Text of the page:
Abstract 47: Point-of-Care Seeded Blood-Derived Endothelial Cells Rapidly Endothelialize Nitinol Stent in a Pig Model of Personalized Cell Therapy
Intimal hyperplasia after percutaneous intervention is especially problematic in peripheral arteries. In coronary arteries, drug-eluting stents (DES) have greatly reduced intimal hyperplasia; however, DES not only prevent smooth muscle cell proliferation but also inhibit endothelial cell (EC) healing. In an effort to rapidly endothelialize Nitinol vascular stents, we have developed a novel rapid seeding technology (QuickSeeding). 5000 micropores (~32.4 ± 0.4 μm) were laser-drilled circumferentially into Nitinol stent delivery systems to enable ECs to flow across the stent struts and thereby attach to the stent while in its compressed state within 5 min at the point-of-care. To evaluate EC adhesion after stent deployment, ECs were isolated from human umbilical cord blood progenitor cells and QuickSeeded, resulting in a uniform stent surface coverage of 55,000 ± 9,500 cells/cm2 (n=4). QuickSeeded stents were then deployed in tubing and tested in a flow circuit at 15 dynes/cm2, representing arterial flow shear stress. After 48 hr of flow, ECs had spread over the stent surface, demonstrated by PECAM staining of cell junctions. To assess EC function, total nitrite was measured as a marker of NO production and increased from 0.41 ± 0.13 nmol under static conditions to 7.83 ± 1.97 nmol after 24 hr of flow (p<0.05, n=5). These results demonstrate a flow-dependent increase in NO secretion. To test this technology in a large animal model, ECs were grown out from peripheral blood circulating progenitor cells of 4 pigs, fluorescently labeled, and seeded onto 4 stents. The 4 stents were then percutaneously implanted into the carotid arteries of the original 4 pigs. Each pig received an identical uncoated stent in the contralateral artery as control. Fluorescent microscopy and SEM showed that control stents were devoid of ECs but QuickSeeded stents were endothelialized after 2 days. Functionality of ECs adhering to stent struts was confirmed with a metabolic assay after explantation.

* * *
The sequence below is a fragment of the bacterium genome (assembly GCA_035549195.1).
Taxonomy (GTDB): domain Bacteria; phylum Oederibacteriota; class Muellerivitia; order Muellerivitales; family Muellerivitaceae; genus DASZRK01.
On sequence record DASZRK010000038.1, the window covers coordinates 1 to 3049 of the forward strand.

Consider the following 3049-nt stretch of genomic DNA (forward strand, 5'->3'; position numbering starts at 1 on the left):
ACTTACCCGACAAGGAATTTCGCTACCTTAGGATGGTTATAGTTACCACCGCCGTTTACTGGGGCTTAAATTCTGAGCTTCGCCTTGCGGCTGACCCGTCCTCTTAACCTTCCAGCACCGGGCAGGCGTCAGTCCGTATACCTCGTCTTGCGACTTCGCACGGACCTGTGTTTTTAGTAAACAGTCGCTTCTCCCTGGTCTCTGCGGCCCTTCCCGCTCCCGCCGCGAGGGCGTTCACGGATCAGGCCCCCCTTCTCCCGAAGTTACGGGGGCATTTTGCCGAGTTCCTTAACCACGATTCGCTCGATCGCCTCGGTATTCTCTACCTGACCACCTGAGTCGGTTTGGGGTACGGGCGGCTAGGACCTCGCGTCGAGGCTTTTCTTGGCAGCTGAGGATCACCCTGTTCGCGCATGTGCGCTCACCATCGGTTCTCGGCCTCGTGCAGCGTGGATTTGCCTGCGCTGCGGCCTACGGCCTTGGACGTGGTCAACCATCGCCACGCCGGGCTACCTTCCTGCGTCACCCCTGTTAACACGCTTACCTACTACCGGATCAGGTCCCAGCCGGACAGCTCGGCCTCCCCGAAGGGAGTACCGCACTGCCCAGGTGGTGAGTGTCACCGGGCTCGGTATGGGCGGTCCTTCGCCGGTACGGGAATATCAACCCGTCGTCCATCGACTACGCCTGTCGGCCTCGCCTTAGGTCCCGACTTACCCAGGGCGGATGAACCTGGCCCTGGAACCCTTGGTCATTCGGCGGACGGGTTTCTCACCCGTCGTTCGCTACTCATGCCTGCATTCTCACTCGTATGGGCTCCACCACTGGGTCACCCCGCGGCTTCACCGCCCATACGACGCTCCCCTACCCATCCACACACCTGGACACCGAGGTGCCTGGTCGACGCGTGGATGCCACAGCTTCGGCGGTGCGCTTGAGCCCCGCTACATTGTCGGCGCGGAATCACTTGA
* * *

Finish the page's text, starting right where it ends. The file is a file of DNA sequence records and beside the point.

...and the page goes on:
Author Disclosures: J.S. Mills: None. A.E. Jantzen: None. K. Baker: None. F. Lin: None. G.A. Truskey: None. H.E. Achneck: None.
This research has received full or partial funding support from the American Heart Association.
- © 2014 by American Heart Association, Inc.